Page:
A True Condition Precedent #463

Jul 01, 2013

Posted by
Mike Mangan


In Swan Group Inc. v. Bishop, a $130,485 deposit was at stake.1 The issue was whether a subject clause was a true condition precedent (TCP).

At common law, a TCP is an external condition whose fulfillment depends on the will or actions of someone who is not a party to the contract;2 for example:

[s]ubject to the … necessary approvals of the Ontario Municipal Board … to the site plan … 3

Until a TCP is fulfilled, the obligation of all parties to carry out the transaction is suspended. If the particular event does not occur, the contract becomes void and they are all excused. Consequently, to waive a TCP, every party must consent. One party may not unilaterally waive a TCP.

There are two exceptions. First, in the contract, the parties may expressly give to one side the right to waive the particular TCP. Second, legislation permits one party to waive a TCP if these criteria apply:4

(a) the subject clause benefits only that party,
(b) the contract is capable of being performed without fulfilling the subject clause in question, and
(c) the waiver occurs before the subject removal deadline.

By comparison, an ordinary condition precedent requires a party to do something; for example:

Subject to the buyer confirming that zoning for the property is RM-1 (Multiple Dwelling) …

An ordinary condition precedent does not affect the existence of the contract. Until that subject clause is fulfilled, it suspends only that party's obligation to perform his or her contractual obligations. Anytime before the subject removal date, that party may waive the condition and demand full performance from the other side.

In April 2007, the seller entered a pre-sale contract to construct and sell a condo to the buyer for $922,094. The buyer paid a deposit of $130,485. The contract contained this subject clause (Developer's Condition):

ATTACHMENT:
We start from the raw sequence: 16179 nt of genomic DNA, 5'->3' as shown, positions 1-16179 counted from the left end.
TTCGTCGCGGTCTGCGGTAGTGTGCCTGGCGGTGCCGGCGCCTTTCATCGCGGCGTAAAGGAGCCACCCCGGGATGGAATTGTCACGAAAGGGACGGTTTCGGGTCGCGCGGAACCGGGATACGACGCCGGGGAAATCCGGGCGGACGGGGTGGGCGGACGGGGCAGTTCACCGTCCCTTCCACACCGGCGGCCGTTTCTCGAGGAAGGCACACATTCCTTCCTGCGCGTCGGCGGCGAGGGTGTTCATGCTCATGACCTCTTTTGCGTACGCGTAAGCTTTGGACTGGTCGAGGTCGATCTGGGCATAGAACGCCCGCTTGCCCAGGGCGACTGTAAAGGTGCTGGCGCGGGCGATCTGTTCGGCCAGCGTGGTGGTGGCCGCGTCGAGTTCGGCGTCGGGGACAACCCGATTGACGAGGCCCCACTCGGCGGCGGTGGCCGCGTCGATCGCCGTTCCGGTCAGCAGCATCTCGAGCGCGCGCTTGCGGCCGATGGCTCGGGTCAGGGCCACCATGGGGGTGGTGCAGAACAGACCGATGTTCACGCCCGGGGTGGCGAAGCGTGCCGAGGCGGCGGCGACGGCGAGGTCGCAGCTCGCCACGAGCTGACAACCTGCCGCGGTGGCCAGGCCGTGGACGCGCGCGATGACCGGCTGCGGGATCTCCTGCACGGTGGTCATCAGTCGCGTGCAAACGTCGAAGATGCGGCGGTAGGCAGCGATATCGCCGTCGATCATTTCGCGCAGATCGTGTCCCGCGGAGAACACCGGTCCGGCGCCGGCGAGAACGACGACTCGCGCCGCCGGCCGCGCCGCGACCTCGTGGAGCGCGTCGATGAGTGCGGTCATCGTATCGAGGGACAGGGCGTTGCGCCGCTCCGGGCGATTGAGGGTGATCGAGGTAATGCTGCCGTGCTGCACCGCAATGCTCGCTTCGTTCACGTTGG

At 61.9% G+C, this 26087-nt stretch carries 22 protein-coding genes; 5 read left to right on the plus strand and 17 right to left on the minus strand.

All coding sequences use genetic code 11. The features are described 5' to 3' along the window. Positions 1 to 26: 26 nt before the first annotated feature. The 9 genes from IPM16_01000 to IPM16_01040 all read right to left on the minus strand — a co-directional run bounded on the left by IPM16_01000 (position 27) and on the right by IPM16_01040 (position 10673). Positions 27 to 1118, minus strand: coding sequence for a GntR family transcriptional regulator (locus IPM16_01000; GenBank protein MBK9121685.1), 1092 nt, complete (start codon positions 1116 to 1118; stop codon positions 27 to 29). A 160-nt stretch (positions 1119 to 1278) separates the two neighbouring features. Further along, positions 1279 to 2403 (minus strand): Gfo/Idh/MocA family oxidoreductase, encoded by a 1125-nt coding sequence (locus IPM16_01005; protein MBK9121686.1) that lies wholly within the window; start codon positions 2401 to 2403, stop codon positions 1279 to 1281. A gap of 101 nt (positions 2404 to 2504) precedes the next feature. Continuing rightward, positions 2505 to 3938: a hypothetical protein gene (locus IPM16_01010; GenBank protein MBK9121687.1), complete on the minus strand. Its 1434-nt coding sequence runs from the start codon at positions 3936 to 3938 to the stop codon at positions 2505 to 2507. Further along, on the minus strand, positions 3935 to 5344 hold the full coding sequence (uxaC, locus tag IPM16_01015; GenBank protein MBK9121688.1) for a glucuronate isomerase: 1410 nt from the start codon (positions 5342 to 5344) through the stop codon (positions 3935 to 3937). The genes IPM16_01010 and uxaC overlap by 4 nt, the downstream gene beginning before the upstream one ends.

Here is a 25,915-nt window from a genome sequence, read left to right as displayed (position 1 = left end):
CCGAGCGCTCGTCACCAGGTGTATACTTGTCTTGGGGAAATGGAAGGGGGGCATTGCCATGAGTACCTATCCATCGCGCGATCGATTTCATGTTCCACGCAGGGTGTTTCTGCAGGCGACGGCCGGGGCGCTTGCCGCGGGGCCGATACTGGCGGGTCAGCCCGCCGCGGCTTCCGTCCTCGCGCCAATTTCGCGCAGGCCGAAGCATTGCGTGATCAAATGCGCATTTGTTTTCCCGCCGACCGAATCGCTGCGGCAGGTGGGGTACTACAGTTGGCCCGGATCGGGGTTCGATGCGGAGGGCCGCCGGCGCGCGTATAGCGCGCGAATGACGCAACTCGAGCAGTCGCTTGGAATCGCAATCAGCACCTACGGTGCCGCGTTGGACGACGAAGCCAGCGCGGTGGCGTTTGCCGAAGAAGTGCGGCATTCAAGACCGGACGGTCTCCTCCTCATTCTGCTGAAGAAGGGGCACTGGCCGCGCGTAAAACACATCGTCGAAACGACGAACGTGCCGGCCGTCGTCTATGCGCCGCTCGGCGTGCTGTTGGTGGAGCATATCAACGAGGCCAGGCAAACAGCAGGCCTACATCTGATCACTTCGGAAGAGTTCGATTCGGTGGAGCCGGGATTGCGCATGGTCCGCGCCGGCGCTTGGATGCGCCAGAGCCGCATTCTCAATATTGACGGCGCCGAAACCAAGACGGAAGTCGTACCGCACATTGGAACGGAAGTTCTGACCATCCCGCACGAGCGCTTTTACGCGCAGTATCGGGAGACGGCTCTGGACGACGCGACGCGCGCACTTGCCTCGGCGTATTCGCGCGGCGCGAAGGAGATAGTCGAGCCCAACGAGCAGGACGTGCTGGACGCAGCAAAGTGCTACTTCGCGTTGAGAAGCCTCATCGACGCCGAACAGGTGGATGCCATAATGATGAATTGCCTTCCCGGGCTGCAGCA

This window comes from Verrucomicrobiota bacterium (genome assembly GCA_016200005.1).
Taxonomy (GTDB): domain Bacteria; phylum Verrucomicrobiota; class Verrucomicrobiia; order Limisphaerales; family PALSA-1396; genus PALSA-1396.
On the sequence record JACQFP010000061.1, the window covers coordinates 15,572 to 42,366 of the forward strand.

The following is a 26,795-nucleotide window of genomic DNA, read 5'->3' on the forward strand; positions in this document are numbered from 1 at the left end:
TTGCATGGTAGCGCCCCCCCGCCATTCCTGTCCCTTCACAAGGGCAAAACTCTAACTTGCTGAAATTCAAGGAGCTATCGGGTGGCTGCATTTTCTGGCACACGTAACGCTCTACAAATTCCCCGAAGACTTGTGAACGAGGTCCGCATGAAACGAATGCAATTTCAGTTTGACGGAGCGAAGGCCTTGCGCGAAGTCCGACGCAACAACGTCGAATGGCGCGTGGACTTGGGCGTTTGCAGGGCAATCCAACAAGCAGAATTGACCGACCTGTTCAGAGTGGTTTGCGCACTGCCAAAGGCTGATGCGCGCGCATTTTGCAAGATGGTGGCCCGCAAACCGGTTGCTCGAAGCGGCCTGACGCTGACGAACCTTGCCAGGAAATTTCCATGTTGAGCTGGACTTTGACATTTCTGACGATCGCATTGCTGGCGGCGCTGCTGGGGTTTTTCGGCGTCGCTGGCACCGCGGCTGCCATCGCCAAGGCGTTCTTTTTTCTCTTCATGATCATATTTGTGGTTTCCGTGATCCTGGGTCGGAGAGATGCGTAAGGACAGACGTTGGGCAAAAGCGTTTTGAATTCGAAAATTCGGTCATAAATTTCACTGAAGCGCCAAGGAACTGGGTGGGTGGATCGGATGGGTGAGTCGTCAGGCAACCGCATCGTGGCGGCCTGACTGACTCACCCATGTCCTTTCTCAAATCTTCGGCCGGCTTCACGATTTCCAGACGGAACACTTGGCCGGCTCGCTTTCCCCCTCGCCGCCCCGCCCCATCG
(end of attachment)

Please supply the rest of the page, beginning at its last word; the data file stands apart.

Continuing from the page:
This offer is subject to the following Developer's Condition:

(a) the Developer shall register the Phased Condominium Plan creating the units shown on Schedule 1 on or before Sept. 30, 2008.

On May 6, 2009, the seller registered the condominium plan (equivalent to a strata plan in BC), roughly seven months after the September 30 deadline. The buyer did not object. Then, shortly before closing in November 2009, the buyer announced that he would not complete for lack of funds.

Both sides claimed the deposit. The Alberta Court of Appeal found that the Developer's Condition was not a TCP. Since this was an ordinary condition, the seller's failure to register the condominium plan by September 30 did not void the contract. Instead, the seller could waive it without the buyer's consent.

The Developer's Condition required the seller to register the condominium plan. The remote possibility that the registrar, a third party, might reject the seller's filings did not convert this into a clause whose fulfillment depended on the will or action of someone who was not a party to the contract. The wording did not make the contract subject to the registrar approving something. The contract was alive when the buyer announced that he would not complete. The seller was entitled to the deposit.

Swan Group offers a reminder to pay special attention to any subject clause whose fulfillment depends on the will or action of someone who is not a party to the contract (e.g., subject to the registrar approving the attached plan of subdivision). It is critical to expressly make the subject clause for the sole benefit of one party and to reserve that party's right to waive the subject clause. If not, one's client may be shocked to discover that he or she needs the consent of every other party to waive the subject clause, failing which the contract is dead.

  1. Swan Group Inc. v. Bishop, 2013 ABCA 29, rev'g 2012 ABQB 146, rev'g 2011 ABQB 533.
  2. Turney v. Zhilka, [1959] S.C.R. 578.
  3. Barnett v. Harrison, [1976] 2 S.C.R. 531.
  4. Law and Equity Act, R.S.B.C. 1996, c. 253, s. 54.

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